Carter Williamson Architects breathe new life into a converted warehouse in one of Sydney’s heritage-rich suburbs.

Camperdown, located in Sydney’s east on Gadigal country, features a mixture of modern high rises and Victorian terraces. It’s where Carter Williamson Architects were tasked with reimagining an existing warehouse conversion, where they knew ‘space was at a premium’. Informing their detail-oriented approach, the studio have left no stone unturned in realising the home’s potential and creating subtle surprises within. Collaborating with landscape design studio Dangar Barin Smith, ‘Rosso Verde’ is now alive with light, foliage and colourful character. 

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Soft curves, as seen in the rounded tabletops and the plush Jardan Valley sofa, reference the curved void. 

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A Developed Direction

The original client brief for this converted warehouse space sought to evolve the interior into a light-filled, contemporary home that utilised every inch of space. The idea was to retain the structure’s architectural elements as points of interest, such as brick walls, exposed timber and a steel bridge.

Lead designer on the project, Julie Nass, loves that the home is an inherent reflection of the homeowner. “We feel proud we created something that feels theirs,” she says, “and has added positively to their everyday living.”

During the design process, a team of Julie, Shaun Carter and Elke Jacobsen proposed an outdoor space that replaced some of the interior floor plan. This idea was sparked by the desire for natural light to flood each space. “We presented the proposal to remove a third of the floor plate to provide a generous outdoor ‘backyard’ space, and still maintain a generous internal space that was more defined and functional,” Julie says, “they were blown away and convinced!”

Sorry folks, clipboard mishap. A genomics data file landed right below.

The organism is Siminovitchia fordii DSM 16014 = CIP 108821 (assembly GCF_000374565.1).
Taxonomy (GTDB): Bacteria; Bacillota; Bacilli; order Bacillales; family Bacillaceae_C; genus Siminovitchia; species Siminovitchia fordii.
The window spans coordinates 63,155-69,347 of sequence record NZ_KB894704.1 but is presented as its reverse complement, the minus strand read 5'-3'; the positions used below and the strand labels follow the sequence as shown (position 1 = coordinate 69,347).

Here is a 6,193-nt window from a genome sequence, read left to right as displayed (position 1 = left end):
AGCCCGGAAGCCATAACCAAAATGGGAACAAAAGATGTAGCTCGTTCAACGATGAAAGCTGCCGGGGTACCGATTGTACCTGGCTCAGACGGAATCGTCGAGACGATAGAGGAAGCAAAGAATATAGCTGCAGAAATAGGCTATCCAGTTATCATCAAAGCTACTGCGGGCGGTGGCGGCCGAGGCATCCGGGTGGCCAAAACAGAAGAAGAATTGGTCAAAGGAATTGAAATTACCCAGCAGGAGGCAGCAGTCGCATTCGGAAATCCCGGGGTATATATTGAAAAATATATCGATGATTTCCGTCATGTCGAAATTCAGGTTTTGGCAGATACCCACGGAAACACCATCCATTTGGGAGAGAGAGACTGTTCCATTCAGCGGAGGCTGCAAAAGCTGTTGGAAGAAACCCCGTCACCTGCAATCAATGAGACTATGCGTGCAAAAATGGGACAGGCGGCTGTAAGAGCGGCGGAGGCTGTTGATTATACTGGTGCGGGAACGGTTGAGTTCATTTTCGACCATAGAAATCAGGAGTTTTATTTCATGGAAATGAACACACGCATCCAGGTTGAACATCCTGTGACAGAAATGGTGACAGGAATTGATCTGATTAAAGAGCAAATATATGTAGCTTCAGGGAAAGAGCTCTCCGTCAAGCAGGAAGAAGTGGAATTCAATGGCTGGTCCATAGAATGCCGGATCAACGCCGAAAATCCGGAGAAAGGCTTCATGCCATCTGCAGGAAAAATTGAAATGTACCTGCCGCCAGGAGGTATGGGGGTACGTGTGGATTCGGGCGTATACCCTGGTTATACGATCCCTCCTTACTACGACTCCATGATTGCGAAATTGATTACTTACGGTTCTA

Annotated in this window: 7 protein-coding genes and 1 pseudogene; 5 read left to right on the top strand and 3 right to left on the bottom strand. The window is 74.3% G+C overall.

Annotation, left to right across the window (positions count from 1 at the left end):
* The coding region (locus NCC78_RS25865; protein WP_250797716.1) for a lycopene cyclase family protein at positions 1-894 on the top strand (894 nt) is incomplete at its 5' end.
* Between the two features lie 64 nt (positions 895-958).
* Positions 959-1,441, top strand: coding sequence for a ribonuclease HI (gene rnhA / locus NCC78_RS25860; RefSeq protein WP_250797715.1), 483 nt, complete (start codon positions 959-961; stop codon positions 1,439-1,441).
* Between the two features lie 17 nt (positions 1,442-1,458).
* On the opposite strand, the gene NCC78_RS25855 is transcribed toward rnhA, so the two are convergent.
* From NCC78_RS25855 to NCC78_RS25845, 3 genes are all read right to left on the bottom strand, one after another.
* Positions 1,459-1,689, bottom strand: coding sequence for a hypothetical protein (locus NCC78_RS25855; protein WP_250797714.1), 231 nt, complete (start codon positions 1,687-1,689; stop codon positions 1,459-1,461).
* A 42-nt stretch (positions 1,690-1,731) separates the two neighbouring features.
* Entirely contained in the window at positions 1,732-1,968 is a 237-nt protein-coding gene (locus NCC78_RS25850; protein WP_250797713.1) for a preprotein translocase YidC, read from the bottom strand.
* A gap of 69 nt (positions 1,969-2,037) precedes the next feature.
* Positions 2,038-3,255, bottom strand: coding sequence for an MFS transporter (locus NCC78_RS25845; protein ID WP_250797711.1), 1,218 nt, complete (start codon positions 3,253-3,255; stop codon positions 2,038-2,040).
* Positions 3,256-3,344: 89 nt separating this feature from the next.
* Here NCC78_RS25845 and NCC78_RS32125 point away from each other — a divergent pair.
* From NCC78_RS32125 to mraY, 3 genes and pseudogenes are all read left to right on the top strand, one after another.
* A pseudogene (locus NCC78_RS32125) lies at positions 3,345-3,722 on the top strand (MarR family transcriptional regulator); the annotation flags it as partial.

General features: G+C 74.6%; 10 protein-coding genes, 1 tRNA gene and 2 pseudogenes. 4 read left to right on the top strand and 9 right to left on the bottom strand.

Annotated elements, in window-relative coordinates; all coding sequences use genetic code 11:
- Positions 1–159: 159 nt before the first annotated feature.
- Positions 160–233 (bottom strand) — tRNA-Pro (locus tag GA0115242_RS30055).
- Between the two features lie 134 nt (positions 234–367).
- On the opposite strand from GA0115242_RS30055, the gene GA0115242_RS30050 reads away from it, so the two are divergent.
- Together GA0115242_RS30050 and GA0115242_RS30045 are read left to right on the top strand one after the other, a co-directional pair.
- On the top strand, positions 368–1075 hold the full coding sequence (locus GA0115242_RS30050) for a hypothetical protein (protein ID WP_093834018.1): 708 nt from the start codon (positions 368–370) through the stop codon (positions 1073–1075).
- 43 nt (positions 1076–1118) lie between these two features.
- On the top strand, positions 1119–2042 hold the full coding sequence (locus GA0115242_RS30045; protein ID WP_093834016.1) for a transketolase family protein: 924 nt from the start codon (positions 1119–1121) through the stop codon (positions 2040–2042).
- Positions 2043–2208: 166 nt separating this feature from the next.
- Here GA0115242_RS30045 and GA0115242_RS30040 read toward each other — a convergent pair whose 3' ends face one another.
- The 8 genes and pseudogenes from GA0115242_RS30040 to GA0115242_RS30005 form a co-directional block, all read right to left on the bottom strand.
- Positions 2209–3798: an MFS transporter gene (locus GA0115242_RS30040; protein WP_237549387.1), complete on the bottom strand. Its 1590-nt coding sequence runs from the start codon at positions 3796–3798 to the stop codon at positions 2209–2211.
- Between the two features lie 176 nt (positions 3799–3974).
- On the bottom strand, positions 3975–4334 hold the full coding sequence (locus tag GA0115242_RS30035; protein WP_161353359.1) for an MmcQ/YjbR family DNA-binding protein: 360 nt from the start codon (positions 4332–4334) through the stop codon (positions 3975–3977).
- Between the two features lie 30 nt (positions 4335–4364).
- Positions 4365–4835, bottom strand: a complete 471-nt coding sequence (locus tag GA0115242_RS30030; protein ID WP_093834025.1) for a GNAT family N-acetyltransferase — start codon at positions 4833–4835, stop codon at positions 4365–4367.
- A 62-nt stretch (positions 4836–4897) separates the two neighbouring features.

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The Jardan Joy Armchair in the living room.

Into the Void

Calmness, warmth and safety were the driving themes for this project, informing the decision to maximise light and openness in each space. A curved void is carved into each level, offering light from the ceiling to the kitchen, living and dining area below. The opening not only establishes a light-filled visual connection with the outdoors but also between the interior spaces. Julie notes that it provides a ‘spatial joy,’ invoking a feeling of ‘wonder, light and openness.’ 

The Rosso Palette

Carter Williamson Architects integrated the homeowners’ love for comforting and earthy tones through brushstrokes of terracotta, ochre and olive against a neutral backdrop. Breccia Rosso marble in the kitchen earns the home its name, layered with brass and timber. The living room, home office and kid’s bedroom draw the exterior themes within, while the bathrooms’ tiled finish nods to a 1970s aesthetic.

Rosso Verde is a playful evolution of the site’s original angular layout. Carter Williamson Architects have articulated how a compact interior can be manipulated to feel large in scale with light, colour and negative space.

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